Jakarta likely to pass law banning protests

INDONESIA IN TRANSITION

Abri chief Gen Wiranto is believed to have taken the initiative on the law, which will give the military a legal basis to act against radical groups.

THE Indonesian government is likely to pass a new law soon to ban “disruptive” political rallies and demonstrations which the powerful armed forces (Abri) say is undermining confidence in the country’s economy.

The proposed regulation, which sources said was the initiative of Abri chief General Wiranto, will give the military “a legal basis to crack down on pro-reform groups causing anarchy” in the capital and 26 other provinces.

“This country will never recover economically if there are political squabblings and daily protests,” said a senior government official who was consulted by the military on the matter.

“Our aim now is to concentrate on rebuilding the economy and we cannot be sidetracked by all these groups pushing for political reform overnight.

“No businessman would want to put his money in an unstable country.”

An Abri source said the new regulation could be passed in a week or two and a team of experts was now deciding the best way to push it through.

It could take the form of a presidential decree, but some are sceptical it would be well-received if done that way, and instead want Parliament to debate the proposal before it becomes law.

But the new rules would not give Abri carte blanche to ban all forms of protest.

Said the source: “Political parties and pressure groups are free to demonstrate but they need to get permission and give assurances they will not violate other people’s freedom.

“This is the practice in most countries, including the United States. So what we are demanding now is nothing extraordinary.”

He added that the Abri leadership was keen on a new law because of “an escalation in protests nationwide”.

“Street demonstrations in Jakarta brought down Suharto,” he said. “People in provinces are now using the same approach to bring down local governors and officials who they think are corrupt.”

Analysts believe the proposal was also the military’s response to threats by the chairman of the Indonesian Prosperous Labour Union, Mr Muchtar Pakpahan, to organise nationwide demonstrations unless the government holds a special session of the People’s Consultative Assembly.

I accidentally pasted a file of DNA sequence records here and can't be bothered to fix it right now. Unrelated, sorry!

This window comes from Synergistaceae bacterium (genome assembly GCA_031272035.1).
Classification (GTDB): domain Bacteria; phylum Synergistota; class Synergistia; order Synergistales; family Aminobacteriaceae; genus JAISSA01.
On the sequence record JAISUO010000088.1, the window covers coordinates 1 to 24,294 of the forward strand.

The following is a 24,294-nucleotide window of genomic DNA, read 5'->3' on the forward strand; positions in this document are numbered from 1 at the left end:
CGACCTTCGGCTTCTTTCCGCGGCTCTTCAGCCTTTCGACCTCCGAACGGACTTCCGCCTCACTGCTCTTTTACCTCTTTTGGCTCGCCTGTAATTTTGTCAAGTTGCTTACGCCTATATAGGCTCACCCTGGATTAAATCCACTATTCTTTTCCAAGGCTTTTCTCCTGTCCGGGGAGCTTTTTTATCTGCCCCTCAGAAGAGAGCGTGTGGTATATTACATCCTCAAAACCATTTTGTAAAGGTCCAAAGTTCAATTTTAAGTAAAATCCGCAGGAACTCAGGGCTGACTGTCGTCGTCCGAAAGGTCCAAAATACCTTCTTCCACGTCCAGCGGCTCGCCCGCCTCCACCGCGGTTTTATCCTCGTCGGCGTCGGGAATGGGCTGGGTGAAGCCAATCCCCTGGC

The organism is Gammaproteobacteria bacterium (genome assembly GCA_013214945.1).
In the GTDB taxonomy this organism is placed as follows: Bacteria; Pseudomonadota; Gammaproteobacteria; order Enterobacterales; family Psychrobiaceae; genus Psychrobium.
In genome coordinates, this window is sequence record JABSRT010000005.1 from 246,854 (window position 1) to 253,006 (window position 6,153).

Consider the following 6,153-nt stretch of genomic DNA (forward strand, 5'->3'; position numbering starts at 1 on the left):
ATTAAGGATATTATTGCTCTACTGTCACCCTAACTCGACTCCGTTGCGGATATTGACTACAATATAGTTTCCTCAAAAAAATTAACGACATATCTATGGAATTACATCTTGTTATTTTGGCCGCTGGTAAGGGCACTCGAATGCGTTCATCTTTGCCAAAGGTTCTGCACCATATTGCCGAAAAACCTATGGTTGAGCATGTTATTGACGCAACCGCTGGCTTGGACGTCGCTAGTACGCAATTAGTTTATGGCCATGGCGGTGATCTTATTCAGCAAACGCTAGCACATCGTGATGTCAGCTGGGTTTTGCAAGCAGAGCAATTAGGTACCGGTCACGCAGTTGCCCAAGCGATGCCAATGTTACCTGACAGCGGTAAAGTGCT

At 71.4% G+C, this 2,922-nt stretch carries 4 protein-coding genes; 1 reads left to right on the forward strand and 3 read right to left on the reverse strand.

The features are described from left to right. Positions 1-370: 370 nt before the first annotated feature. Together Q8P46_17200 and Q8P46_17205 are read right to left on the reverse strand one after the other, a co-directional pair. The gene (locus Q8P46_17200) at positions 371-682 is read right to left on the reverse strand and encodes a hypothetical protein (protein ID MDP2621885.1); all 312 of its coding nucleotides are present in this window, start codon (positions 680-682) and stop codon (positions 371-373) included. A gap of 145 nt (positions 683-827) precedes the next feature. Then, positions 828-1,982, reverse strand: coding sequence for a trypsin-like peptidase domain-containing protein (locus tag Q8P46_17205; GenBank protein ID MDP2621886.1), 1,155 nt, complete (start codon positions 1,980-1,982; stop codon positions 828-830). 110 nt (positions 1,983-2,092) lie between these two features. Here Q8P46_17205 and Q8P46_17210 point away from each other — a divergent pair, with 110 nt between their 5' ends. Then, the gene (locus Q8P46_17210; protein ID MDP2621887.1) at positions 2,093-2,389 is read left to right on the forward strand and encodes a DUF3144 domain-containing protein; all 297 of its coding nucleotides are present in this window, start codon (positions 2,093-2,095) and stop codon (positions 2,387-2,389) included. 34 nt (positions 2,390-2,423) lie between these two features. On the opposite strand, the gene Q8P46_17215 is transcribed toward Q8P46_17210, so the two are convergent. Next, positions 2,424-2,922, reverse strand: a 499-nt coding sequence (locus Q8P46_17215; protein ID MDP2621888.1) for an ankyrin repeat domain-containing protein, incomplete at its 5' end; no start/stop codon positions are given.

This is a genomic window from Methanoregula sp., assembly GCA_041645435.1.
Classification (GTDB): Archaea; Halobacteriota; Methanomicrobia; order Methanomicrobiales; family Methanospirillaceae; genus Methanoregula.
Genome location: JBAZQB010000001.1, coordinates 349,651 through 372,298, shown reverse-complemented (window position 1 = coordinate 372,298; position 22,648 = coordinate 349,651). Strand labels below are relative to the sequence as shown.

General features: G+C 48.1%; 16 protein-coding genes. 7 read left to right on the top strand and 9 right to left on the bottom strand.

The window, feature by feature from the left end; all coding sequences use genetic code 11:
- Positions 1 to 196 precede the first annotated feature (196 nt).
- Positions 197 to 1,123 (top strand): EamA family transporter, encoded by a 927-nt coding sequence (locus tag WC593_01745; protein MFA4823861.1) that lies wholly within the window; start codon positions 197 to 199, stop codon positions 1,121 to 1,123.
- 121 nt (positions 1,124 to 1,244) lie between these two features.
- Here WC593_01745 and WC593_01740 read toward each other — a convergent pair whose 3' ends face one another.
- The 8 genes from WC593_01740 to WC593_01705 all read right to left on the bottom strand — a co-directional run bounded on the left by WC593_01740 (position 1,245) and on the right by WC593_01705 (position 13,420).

Over the past few weeks, many labourers in Jakarta have gone on strike and staged rallies demanding better salaries and the elimination of corruption.

A three-star general said that there were undisclosed groups trying to bring down the Habibie administration, adding: “They are being engineered for political purposes.”

A team of senior military officers, led by Abri socio-political chief Lieutenant-General Bambang Yudhoyono, has been working for the last three weeks to decide the best way to handle growing unrest in Indonesia since Dr Habibie took over from Mr Suharto on May 21.

A source with links to the military said that initial plan was to clamp down on all political activities.

But Abri officers decided against this “extreme measure which, while restoring stability, could be suicidal for the economy”.

There were fears of a backlash from foreign countries and the International Monetary Fund (IMF), which could withhold aid to the country, battering the troubled economy even more.

A source said: “Some might think that we are taking a step backwards in democratic reform by pushing through this law.

“But we are sure many moderates will support it because they know that without stability, there will be no economic recovery – only chaos for many more months ahead.”

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